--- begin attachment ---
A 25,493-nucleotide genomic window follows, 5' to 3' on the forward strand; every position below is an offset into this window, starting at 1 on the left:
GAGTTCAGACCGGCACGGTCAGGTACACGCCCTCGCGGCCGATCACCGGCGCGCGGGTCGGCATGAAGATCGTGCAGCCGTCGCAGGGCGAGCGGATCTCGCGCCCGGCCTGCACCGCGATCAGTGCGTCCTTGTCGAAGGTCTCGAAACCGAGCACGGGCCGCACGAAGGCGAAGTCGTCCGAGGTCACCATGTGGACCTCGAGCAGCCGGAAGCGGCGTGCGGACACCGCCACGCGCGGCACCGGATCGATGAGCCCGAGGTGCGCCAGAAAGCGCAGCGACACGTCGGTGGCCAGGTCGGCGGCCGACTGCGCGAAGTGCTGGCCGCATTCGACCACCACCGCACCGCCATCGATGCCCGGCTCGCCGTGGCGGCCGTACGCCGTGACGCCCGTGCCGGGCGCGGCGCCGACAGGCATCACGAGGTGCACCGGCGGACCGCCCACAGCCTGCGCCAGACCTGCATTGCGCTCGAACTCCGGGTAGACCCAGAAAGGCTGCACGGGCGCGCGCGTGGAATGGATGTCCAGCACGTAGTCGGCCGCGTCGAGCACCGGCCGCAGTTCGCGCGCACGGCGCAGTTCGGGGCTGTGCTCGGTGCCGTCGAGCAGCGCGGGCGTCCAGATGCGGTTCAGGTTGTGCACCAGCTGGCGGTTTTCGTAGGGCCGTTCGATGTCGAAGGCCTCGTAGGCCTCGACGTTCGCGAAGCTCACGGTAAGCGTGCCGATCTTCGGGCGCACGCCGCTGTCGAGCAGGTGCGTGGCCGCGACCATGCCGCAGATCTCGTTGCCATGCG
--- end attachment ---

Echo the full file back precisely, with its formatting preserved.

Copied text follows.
A 25,493-nucleotide genomic window follows, 5' to 3' on the forward strand; every position below is an offset into this window, starting at 1 on the left:
GAGTTCAGACCGGCACGGTCAGGTACACGCCCTCGCGGCCGATCACCGGCGCGCGGGTCGGCATGAAGATCGTGCAGCCGTCGCAGGGCGAGCGGATCTCGCGCCCGGCCTGCACCGCGATCAGTGCGTCCTTGTCGAAGGTCTCGAAACCGAGCACGGGCCGCACGAAGGCGAAGTCGTCCGAGGTCACCATGTGGACCTCGAGCAGCCGGAAGCGGCGTGCGGACACCGCCACGCGCGGCACCGGATCGATGAGCCCGAGGTGCGCCAGAAAGCGCAGCGACACGTCGGTGGCCAGGTCGGCGGCCGACTGCGCGAAGTGCTGGCCGCATTCGACCACCACCGCACCGCCATCGATGCCCGGCTCGCCGTGGCGGCCGTACGCCGTGACGCCCGTGCCGGGCGCGGCGCCGACAGGCATCACGAGGTGCACCGGCGGACCGCCCACAGCCTGCGCCAGACCTGCATTGCGCTCGAACTCCGGGTAGACCCAGAAAGGCTGCACGGGCGCGCGCGTGGAATGGATGTCCAGCACGTAGTCGGCCGCGTCGAGCACCGGCCGCAGTTCGCGCGCACGGCGCAGTTCGGGGCTGTGCTCGGTGCCGTCGAGCAGCGCGGGCGTCCAGATGCGGTTCAGGTTGTGCACCAGCTGGCGGTTTTCGTAGGGCCGTTCGATGTCGAAGGCCTCGTAGGCCTCGACGTTCGCGAAGCTCACGGTAAGCGTGCCGATCTTCGGGCGCACGCCGCTGTCGAGCAGGTGCGTGGCCGCGACCATGCCGCAGATCTCGTTGCCATGCG